Domestic cricket needs a fillip

STILL THE BEST: Javagal Srinath  

WITH THE World Cup having ended and the Duleep trophy championship now in progress, it is time to shift attention to domestic cricket in India. Unfortunately there exists a vast gap between international cricket and domestic tournaments as far as encouragement, facilities and media focus is concerned.

A surfeit of international cricket has badly affected the domestic circuit which is in the doldrums. This does not augur well for the future development of the sport in the country.

The Ranji Trophy tournament under the new format seems to be concentrating on quantity rather than on quality and the Duleep trophy matches wherein the competition used to be between the respective zones, have also undergone a change and now it is the players of teams in the Elite and Plate groups who are involved.

In a way this may perhaps do away with the quotas which invariably found their way into selection process of the zonal teams under the previous format, but it also has its drawbacks. While there is no harm in experimenting, it also has to be kept in mind that too many changes in a short time may easily backfire. The problems which dog the domestic set up are many and have to be addressed one by one in a systematic manner by the Board.

For one thing the pitches in India continue to be flat and favourable to batsmen of a mediocre variety. Therefore even batsmen of very modest talent are able to pile up scores which are extremely flattering and do not present a true picture of their real ability and calibre.

ON A ROLL: Ashish Nehra

ON A ROLL: Ashish Nehra  

This is a pity especially since for the first time in many years, India seems to have acquired a new ball attack comparable to the best in the world as was witnessed during the recently concluded World Cup. A far cry since the days when part time bowlers were given the new ball to work off the shine so that the famous spin quartet of Bedi, Prasanna, Chandrasekhar and Venkat could get into action at an early stage.

Now Zaheer Khan, Javagal Srinath and Ashish Nehra have forged a deadly pace combination - a sight rarely seen in Indian teams of the past. There are a few more promising seam bowlers waiting in the wings such as Irfan Pathan who put up a good performance in the first round in the Duleep trophy. Seam bowlers have to be encouraged by preparing wickets which have some bounce and pace.

Not only will such tracks help the seamers to blossom but also the batsmen will get used to playing on fast and bouncy tracks. Every time the Indian team returns from a disastrous tour of from abroad, particularly Australia, (and here one should not forget the catastrophe in New Zealand before the Word Cup) a lot of noise is made about preparing fast pitches. This false show of determination lasts for about two weeks and then everyone forgets about the whole issue and it is back to status quo for one and all.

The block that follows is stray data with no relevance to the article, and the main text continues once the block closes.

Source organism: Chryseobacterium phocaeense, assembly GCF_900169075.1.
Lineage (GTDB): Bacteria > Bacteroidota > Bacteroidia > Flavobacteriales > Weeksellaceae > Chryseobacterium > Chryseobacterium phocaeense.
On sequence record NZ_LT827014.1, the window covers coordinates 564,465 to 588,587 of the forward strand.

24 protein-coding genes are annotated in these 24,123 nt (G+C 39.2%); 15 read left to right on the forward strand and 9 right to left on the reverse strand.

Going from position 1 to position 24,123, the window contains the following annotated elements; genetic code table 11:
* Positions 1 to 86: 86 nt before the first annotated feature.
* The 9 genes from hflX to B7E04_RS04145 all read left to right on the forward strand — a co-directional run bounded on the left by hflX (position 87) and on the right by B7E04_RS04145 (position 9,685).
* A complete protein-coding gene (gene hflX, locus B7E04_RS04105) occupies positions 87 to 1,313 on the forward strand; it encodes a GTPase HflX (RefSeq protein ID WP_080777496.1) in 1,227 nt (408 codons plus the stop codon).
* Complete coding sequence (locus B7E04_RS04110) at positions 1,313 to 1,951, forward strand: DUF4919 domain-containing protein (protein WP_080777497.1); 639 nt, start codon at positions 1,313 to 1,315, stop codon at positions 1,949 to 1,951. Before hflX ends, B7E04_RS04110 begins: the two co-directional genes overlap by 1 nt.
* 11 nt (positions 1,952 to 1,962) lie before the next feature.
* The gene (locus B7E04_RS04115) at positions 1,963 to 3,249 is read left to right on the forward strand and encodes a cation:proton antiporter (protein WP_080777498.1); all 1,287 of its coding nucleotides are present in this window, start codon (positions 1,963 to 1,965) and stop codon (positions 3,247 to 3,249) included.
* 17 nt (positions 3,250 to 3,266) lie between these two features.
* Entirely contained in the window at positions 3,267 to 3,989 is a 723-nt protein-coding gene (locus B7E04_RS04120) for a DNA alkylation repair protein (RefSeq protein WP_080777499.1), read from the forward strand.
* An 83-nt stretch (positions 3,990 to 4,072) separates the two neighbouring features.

This negligent attitude will only ensure that India's performances at the international level continue to be as unpredictable as the English weather. If India is to match the consistency of the present bunch of Aussies then all the talk will have to be replaced by concrete action. A sense of complacency could end up frittering away all the gains that have been achieved in recent times.

PACE ACE: Zaheer Khan

PACE ACE: Zaheer Khan  

Another aspect that the administrators of the sport have to look into is the non-participation of the top international players in most domestic matches. The absence of the "stars'' lowers the prestige of the domestic tournaments and robs the state level players of a chance to play against and alongside those who have donned the national colours. A chance to test their skills and an opportunity to have an exchange of views with international players could help youngsters to develop their standard and morale considerably.

For the sake of future development, domestic cricket has to be given its due importance. With a little effort and planning it can be easily ensured that the clash between international and domestic fixtures is minimal and there is scope for the national team players to also take part in domestic tournaments. The game deserves greater priority than the individuals. For, the players - however great or talented they may be - will come and go, but the game will outlast them all.